"The total addressable market [for spatial biology] is huge, and the total amount of saturation is low," he said. "So there's a lot of room for additional players in this space."

Easterling said that Bruker also expects the ability to measure proteins and small molecules in the same sample will prove attractive to customers.

"In one single tissue section you get the proteins and you get the metabolites, the glycans, the small molecule xenobiotics, the lipids," he said. "You don't have to use two machines, and you don't have that fuzzy relationship with serial sections — it all comes off the same tissue section."

He said the company anticipates strong demand from the pharma industry.

"For years, pharma has been addressing the druggable proteome, but the question is, if you are drugging the proteome, how do you know you are actually drugging the proteome?" he said. "Now you can see the [protein] targets and you can see their metabolic output all at the same time, and you can get a much better idea about the physiological interaction between your drugs and your targets."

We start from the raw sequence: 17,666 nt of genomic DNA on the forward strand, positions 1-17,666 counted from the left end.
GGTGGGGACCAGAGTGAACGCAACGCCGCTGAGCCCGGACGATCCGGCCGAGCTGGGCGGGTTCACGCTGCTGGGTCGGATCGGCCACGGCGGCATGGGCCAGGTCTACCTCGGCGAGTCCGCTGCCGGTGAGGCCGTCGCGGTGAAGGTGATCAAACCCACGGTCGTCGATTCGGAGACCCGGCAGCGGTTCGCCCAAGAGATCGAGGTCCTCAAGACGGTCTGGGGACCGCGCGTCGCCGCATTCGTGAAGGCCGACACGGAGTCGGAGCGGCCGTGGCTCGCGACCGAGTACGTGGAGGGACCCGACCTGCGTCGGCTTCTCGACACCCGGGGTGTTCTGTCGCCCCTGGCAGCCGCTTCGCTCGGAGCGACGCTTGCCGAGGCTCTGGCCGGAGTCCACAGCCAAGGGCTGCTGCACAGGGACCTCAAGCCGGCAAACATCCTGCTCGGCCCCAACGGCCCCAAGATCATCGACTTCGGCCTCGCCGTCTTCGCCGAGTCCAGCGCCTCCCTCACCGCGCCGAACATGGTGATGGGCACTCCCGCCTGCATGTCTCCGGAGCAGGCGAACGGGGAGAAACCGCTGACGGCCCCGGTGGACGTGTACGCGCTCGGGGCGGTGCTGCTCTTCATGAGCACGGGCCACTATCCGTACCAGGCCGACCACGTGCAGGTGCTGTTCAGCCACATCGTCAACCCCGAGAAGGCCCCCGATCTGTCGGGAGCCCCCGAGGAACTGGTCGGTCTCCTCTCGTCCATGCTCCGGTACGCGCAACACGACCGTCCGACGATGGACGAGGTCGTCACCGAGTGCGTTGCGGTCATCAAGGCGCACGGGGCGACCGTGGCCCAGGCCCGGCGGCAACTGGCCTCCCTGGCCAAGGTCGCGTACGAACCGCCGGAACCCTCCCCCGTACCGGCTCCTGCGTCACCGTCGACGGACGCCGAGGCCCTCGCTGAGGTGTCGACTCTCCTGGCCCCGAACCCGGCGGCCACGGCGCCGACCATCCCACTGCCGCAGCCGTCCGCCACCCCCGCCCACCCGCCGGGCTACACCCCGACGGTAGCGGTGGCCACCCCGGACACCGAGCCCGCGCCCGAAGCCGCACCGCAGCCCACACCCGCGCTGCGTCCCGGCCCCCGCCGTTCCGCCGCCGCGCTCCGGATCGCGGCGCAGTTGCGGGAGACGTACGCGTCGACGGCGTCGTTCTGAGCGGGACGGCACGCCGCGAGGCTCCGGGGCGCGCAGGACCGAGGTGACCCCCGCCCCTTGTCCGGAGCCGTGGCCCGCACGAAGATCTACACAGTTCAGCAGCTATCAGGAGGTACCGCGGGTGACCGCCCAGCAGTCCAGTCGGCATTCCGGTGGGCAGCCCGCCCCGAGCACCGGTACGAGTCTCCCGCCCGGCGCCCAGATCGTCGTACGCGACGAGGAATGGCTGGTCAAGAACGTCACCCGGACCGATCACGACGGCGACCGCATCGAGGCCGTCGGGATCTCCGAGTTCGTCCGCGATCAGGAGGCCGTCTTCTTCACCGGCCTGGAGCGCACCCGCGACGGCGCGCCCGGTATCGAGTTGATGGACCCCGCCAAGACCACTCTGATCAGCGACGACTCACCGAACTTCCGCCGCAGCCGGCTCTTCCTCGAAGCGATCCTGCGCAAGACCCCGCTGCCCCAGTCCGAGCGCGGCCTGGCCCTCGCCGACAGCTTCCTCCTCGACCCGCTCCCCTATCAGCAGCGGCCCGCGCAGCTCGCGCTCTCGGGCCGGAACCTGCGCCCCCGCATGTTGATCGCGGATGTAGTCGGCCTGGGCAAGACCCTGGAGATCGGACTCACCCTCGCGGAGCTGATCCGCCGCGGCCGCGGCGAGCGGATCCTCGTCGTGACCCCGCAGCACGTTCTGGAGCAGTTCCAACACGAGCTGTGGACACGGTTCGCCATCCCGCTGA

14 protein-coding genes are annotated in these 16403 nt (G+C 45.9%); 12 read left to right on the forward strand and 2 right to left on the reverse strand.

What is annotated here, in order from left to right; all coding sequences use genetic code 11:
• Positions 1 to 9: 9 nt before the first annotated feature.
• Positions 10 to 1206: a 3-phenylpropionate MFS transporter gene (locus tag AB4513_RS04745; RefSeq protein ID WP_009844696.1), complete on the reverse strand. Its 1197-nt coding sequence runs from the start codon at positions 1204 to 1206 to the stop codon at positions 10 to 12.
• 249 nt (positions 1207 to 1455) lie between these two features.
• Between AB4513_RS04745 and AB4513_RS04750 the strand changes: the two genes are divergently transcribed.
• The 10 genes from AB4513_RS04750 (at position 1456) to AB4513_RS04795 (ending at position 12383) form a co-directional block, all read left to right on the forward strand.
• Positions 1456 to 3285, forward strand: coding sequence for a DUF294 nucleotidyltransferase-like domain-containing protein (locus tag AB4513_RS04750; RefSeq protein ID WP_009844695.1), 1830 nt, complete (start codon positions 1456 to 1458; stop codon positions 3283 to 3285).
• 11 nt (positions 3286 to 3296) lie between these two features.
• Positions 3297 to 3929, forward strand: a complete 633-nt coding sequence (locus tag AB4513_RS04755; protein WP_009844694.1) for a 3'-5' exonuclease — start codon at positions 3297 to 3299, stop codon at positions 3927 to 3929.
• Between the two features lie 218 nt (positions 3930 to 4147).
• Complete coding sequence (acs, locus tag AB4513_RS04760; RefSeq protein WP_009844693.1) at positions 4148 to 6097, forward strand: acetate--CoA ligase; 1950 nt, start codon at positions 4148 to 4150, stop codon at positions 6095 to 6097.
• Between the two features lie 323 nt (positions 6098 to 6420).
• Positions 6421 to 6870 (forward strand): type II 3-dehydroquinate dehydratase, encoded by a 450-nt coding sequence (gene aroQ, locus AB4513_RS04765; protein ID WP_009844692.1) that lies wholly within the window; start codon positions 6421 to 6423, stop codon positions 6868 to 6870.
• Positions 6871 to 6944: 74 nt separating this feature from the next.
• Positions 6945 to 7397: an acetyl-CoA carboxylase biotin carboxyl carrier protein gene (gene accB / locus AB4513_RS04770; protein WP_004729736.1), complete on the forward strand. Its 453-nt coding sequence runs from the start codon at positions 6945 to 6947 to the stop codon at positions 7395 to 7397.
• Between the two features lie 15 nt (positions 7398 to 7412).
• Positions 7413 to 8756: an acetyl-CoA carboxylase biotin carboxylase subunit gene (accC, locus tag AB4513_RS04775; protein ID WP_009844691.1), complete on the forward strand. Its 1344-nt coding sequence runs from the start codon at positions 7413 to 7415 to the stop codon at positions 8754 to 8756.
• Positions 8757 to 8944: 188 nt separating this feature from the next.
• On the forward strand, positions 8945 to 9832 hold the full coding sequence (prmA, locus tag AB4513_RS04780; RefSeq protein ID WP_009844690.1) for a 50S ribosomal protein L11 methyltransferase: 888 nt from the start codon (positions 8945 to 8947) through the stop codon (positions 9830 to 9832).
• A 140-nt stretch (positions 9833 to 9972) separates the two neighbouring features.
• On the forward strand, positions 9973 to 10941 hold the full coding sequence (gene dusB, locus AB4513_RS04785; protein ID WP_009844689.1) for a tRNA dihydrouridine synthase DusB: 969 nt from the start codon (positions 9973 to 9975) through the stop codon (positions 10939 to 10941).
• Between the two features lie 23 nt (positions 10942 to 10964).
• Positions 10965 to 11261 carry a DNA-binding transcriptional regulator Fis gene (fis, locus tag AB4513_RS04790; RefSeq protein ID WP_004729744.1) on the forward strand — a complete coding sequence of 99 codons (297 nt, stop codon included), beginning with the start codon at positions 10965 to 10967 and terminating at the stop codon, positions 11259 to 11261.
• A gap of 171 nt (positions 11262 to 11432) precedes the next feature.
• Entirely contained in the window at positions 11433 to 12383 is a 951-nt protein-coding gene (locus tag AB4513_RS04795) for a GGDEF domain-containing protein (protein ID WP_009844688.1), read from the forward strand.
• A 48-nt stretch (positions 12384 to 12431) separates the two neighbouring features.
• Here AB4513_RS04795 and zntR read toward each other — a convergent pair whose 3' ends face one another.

Easterling said he expects immuno-oncology research — where spatial proteomics has seen significant uptake — to be another major source of interest.

Also at AACR, Marlborough, Massachusetts-based Akoya Biosciences presented data from its PhenoCycler-Fusion system in which researchers used the platform to analyze a panel of 100 proteins at single-cell resolution across whole-slide samples.

Previously, analyses from Akoya and other spatial proteomics firms have typically topped out at around the 40-protein range. The PhenoCycler-Fusion data along with the projected multiplexing capabilities of the Bruker-AmberGen system suggest, though, that the field is in the midst of a shift to higher plexes.